Prisoners of Isolation: Solitary Confinement in Canada; Michael Jackson; 1983;U if T Press; 245 pgs, Index (poor), notes
This is almost a law text book, written by a UBC law prof. Boring as hell, right? Not so. I have read a couple of books about southern US justice; seen movies Like Murder in the First and Brubacker; and know a little about the history of incarceration in the bad old days. I was surprised to find out that all that Dickensian stuff was happening in the 70's in my back yard… the BC Pen. In fact, it turns out that the BC Pen was the worst offender in Canada, and that it became ground zero for prison reform in Canada in the McCann case.
The ideas and injustices make compelling reading and propelled me through the book pretty quick. The leading is tight, the font smallish (10 pt, I think), with little white space. So the 245 pages is a little deceptive.
McCann and others were kept in the hole, sometimes for years, often based on blurry, arm-wavy accusations that amount to little more than "I don't like the cut of your jib". The hole is a hideous box, no windows, no furniture, just a mattress and a pisser… 23.5 hours a day. The irony of all this is obvious. Prisoners are jailed for breaking the law, and then they are subject to years of unlawful treatment… aka torture.
McCaan put logical constraints in place. The rules used to use a binary distinction: administrative vs. judicial punishment. If something is "administrative", the administration can do whatever it wants without oversight. If judicial, then legal protections kick in. I find it amusing that, in the end, the only way to get past the rules they had created was to introduce the concept of "fairness" (aka the Fairness Doctrine"). It was like a six year old entered a room of lawyers and said, "Hey that's not fair!", and they saw the light. Near as I can tell, they just use the dictionary definition of the word. But it did not help.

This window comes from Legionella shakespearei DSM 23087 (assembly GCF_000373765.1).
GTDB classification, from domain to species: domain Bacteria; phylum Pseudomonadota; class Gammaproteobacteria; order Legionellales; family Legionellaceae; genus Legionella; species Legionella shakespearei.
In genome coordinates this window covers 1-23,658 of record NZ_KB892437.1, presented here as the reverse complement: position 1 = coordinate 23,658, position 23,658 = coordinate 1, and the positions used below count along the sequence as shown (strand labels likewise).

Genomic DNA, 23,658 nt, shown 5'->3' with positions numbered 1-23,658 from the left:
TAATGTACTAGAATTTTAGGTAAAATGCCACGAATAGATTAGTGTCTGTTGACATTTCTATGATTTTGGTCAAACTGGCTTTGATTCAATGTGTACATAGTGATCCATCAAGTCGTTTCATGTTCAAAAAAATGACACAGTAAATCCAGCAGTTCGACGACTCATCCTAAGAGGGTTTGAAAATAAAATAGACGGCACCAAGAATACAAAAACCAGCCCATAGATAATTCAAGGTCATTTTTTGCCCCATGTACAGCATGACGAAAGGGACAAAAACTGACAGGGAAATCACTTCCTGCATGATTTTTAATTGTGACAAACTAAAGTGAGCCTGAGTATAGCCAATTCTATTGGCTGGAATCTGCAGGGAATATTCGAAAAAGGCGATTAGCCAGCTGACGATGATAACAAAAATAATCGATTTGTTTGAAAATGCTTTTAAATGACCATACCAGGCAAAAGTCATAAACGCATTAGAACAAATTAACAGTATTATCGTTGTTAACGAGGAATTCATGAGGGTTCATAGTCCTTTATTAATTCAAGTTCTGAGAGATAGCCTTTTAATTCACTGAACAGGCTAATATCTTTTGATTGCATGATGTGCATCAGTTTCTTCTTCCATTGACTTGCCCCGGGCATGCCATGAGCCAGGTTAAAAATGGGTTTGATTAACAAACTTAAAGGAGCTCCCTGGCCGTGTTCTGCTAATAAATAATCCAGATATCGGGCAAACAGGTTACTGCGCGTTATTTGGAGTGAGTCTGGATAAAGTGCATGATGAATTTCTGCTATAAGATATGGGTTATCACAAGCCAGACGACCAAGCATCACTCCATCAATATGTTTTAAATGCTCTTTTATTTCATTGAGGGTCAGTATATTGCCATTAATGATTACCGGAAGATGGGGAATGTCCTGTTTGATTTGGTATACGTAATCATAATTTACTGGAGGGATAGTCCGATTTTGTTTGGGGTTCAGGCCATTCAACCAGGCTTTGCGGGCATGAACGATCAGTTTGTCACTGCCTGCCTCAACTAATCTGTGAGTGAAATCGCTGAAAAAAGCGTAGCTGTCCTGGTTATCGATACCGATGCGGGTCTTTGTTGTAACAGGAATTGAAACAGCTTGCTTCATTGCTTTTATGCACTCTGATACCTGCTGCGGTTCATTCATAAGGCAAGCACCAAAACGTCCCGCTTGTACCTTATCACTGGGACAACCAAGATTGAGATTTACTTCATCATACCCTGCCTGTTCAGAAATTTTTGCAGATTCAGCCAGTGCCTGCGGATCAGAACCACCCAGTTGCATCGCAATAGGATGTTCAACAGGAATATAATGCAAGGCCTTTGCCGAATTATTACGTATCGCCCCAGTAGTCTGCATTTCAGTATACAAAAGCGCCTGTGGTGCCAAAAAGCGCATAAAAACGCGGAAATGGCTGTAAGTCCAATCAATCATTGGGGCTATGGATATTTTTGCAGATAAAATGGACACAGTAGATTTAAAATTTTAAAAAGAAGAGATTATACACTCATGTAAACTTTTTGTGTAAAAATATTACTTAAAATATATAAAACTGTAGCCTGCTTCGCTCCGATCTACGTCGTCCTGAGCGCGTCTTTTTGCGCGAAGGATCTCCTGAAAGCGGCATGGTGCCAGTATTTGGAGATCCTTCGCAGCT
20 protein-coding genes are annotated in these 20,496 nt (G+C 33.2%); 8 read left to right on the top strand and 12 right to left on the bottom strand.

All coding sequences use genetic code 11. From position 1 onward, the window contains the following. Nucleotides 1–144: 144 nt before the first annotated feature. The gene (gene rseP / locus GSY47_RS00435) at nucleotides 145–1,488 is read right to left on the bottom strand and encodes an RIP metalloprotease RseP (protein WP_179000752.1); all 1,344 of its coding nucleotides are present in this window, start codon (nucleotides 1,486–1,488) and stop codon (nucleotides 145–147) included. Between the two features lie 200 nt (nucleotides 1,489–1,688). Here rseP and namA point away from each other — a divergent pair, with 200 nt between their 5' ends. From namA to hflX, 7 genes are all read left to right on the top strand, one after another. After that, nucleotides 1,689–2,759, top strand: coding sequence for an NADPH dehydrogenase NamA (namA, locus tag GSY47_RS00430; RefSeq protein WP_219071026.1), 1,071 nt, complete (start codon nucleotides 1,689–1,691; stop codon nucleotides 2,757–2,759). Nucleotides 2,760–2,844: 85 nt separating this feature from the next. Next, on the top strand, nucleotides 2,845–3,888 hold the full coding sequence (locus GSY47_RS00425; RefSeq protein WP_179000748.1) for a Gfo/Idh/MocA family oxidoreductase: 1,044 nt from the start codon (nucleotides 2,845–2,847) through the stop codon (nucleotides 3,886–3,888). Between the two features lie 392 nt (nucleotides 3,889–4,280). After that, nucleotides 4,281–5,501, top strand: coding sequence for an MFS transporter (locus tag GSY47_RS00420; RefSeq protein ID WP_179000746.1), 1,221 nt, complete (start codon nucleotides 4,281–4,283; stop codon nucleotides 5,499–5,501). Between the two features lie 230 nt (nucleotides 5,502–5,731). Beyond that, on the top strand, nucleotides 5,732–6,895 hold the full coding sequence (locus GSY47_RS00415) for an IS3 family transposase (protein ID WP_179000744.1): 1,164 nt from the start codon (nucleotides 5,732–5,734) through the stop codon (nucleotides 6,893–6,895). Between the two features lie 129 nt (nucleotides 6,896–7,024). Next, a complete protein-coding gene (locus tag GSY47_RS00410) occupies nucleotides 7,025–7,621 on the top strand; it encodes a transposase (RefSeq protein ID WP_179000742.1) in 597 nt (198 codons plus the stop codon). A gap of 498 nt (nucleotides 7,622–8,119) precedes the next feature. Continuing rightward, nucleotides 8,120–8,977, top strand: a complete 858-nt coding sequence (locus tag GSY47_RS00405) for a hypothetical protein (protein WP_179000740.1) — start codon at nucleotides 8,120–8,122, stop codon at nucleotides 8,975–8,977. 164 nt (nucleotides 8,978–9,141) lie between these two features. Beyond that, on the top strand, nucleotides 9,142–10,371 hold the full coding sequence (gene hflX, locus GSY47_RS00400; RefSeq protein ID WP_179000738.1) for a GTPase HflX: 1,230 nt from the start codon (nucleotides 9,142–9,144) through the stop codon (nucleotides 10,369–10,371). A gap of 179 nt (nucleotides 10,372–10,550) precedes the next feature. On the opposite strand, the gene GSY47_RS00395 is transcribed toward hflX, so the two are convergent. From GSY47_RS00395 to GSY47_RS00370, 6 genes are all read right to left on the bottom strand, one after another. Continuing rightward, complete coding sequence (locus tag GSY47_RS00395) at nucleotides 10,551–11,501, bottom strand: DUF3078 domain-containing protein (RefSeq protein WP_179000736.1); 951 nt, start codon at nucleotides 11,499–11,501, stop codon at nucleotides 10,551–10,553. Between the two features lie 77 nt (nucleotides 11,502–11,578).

Canada built Kent as a model prison. The new post-McCaan regime was in place, and things got worse, as the administration and guards found ways to twist the new rules, use them as not intended, or ignore them all together.
Changing institutions takes time. But a good start would be using cameras. A lot. And independent review and access to due process. If a guard or administrator does not follow the institutions rules, they get fired, not ignored or promoted. This is the same solution needed to clean up the RCMP, IOC, FIFA, and virtually every other body with power but no oversight.
I sickens me that we, like the Germans in WW II, are seemingly easily able to ignore gross injustice as long as we cannot see it.
The last chapter was an outline of the author's fix to the problem. I did not read it detail, in part because I have no idea how much of it made it into reality. My guess is not much. The penal system has two big problems in Canada: Basic fairness and lifers. You cannot expect people in jail, regardless of how guilty they are, to "get better" in any sense if they feel that system is more illegal than they are. Lifers are a problem too. Canada abolished the death penalty and replaced it with life terms (25 years). These prisoners are hopeless and present a special problem to SHU (Special Handling Units… the hole).
Lee Moller is a life-long skeptic and atheist and the author of The God Con.